TL Blogging Challenge #13 – Share all of your professional social media contact info and links. How do you engage in social media for professional learning?
For all of my social media contact information, just look at all of those buttons on the sidebar of this blog. That’s how to connect with me.
Even though I use Pinterest, LinkedIn, Feedly, and this blog as professional tools to connect with other librarians and educators, I’ve been hesitant about Twitter. I knew it could be a professional development tool, but it came down to time.
I knew about the #TLChat and #TLElem weekly chats, but they were always in the evening. My evening time is strictly for family and friends, and that’s one of my best strategies for balancing home and work. So I originally discounted extensive Twitter use because I thought I couldn’t participate in the conversations in real-time.
As I’ve explored more of Twitters features and what a hashtag actually means, however, I’ve discovered (again) the beauty of asynchronous learning. I don’t actually have to be around on Monday nights to participate in the #TLChat, though I’m sure the experience is different in real-time. Anyone can still learn from the TLChat or TLElem chats by reading them afterwards.
Still…I mess up a good deal. Twitter has its own language, jargon, and etiquette. If you haven’t used Twitter before, it’s confusing and utterly overwhelming. I just learned today that the accepted number of hashtags per tweet is only 3. Oops! For newbies like me, there are lots of blog posts and “beginner guides” for teachers, but my favorite is Amber Coggin’s Twitter for Educators: A Beginner’s Guide. It’s a short 11-page PDF document that packed with helpful hints and tips!
It’s hard to get used to formulating my thoughts in short 140-character blips, AND remember to include the right hashtags (# symbol) and reply to’s (@ symbol). I often tweet something and 2 seconds later, I realize that I forgot a hashtag all together, or I forgot to include an @ symbol so it would get to the person I want to have a conversation with. It’s a learning curve, that’s for sure.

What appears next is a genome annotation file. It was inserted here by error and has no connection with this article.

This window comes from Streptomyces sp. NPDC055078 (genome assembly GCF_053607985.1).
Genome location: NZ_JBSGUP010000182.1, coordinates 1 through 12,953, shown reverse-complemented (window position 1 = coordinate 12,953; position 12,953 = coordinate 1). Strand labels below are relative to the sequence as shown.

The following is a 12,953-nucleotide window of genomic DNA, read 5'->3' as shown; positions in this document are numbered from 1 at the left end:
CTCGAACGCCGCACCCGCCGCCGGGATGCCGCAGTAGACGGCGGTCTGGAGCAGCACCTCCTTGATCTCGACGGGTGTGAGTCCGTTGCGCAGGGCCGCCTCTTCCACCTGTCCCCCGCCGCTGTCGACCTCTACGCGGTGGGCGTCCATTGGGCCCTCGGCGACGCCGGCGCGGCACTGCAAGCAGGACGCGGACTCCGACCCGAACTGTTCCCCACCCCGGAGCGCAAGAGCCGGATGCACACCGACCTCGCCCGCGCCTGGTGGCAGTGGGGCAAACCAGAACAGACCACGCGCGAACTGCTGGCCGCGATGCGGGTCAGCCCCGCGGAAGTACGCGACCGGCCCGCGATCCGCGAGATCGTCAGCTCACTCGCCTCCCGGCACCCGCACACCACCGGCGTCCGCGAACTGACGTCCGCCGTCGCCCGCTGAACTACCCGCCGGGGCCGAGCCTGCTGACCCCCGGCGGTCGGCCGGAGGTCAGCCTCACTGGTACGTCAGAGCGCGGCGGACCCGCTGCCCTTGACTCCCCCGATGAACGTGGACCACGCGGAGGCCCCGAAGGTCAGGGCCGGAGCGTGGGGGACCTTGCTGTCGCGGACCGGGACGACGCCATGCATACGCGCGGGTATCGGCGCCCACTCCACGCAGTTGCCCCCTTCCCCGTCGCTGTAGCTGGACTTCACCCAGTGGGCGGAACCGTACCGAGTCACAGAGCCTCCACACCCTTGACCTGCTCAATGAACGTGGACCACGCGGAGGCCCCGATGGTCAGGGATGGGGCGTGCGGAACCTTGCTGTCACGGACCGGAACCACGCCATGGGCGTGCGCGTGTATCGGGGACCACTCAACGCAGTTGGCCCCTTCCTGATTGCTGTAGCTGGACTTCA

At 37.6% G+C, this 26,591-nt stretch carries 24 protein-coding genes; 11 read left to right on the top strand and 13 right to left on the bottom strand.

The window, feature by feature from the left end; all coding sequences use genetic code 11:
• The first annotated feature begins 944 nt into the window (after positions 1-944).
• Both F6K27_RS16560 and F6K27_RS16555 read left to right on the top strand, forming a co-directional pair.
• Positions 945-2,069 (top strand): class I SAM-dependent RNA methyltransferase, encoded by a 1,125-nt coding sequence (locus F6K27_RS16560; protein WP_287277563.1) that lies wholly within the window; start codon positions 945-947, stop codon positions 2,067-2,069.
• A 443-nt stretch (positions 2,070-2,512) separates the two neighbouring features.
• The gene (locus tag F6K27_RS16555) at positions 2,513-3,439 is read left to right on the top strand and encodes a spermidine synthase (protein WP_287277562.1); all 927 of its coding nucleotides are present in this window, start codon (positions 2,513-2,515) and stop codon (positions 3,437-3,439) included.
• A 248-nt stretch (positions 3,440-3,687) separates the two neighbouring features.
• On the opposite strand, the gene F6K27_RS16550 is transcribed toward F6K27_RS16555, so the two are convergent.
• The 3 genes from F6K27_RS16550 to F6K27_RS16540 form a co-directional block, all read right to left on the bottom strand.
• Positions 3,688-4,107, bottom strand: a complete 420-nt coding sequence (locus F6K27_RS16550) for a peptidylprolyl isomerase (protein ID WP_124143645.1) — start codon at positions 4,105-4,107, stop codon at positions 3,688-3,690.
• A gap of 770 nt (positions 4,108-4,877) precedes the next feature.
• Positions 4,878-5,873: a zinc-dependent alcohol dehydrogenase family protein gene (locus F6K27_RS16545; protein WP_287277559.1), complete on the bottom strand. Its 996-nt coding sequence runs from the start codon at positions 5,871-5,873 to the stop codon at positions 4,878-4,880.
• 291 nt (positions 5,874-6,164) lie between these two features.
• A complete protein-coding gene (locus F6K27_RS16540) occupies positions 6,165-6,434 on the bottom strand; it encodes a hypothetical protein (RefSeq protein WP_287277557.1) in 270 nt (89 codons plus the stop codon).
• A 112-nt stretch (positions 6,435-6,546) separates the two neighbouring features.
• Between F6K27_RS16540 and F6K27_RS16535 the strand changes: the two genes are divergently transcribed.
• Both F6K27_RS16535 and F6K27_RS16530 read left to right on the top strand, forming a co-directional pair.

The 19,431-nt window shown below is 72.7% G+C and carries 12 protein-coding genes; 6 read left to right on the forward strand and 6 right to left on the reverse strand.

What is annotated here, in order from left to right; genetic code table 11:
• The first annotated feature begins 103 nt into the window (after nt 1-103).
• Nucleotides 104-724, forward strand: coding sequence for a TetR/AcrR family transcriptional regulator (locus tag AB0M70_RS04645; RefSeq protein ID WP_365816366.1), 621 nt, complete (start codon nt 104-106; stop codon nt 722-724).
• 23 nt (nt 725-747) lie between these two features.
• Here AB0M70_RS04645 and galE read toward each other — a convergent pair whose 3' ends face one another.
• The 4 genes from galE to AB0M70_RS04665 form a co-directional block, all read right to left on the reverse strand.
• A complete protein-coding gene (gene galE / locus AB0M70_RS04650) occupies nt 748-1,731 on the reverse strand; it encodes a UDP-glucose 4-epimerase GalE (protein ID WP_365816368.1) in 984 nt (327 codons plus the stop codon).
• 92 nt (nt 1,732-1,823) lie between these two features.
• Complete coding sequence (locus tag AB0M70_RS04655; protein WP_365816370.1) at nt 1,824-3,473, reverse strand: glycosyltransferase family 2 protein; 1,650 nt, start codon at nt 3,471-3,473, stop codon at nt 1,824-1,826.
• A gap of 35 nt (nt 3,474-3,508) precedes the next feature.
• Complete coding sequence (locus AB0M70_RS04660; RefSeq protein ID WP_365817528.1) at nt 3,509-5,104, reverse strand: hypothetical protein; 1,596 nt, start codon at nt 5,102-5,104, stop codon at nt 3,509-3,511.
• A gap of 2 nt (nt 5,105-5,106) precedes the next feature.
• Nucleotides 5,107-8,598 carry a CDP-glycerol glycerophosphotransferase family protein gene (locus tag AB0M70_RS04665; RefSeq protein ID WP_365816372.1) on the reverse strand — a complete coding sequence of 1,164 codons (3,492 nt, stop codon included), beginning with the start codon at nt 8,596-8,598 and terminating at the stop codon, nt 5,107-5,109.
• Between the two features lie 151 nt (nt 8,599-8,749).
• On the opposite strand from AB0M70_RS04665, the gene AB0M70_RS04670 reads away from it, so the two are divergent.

But…I really have learned SO much! I started with seeking out maker educators in the #MakerEd conversation. What a kind, generous, and helpful bunch they are! As the makerspace movement starts to really take hold in education, it’s exciting to connect with the people who have experience, so I don’t repeat the same novice mistakes they learned from. Interestingly, most are in private and charter schools. I still haven’t found too many makerspaces in public schools, and even fewer in elementary public schools. It’s still a growing movement, I suppose.
The tipping point for me going all-in on Twitter chats and conversations was Joyce Valenza’s comments at PSLA this year. At the Unconference on Friday night, she made the excellent point that Twitter is now the de facto place to connect and share online. It’s not email list-servs or blogs or Facebook. It’s Twitter.
So you have to be on there to be part of the conversation. Realizing that I was missing out on important happenings in the school library world convinced me that I had to up my game on Twitter and start paying attention.
My favorite hashtags right now:
- #TLchat – Teacher-librarians and related discussions
- #TLelem – Elementary teacher-librarians and related discussions
- #TLhack – Joyce Valenza started this with her blog post last month
- #PSLAchat – PA School Librarian Association’s newly created hashtag to discuss PA school libraries
- #MakerEd – Makerspaces in education, and teachers who advocate for them
- #LibMaker – Makerspace in libraries (any kind of library)
The blogging challenge is from Cybrarian Jen at Where Books and Technology Meet. I’m going to try it out, but instead of daily posts, I’m going to try for 1-2 posts a week.
Bird image adapted from Pixabay.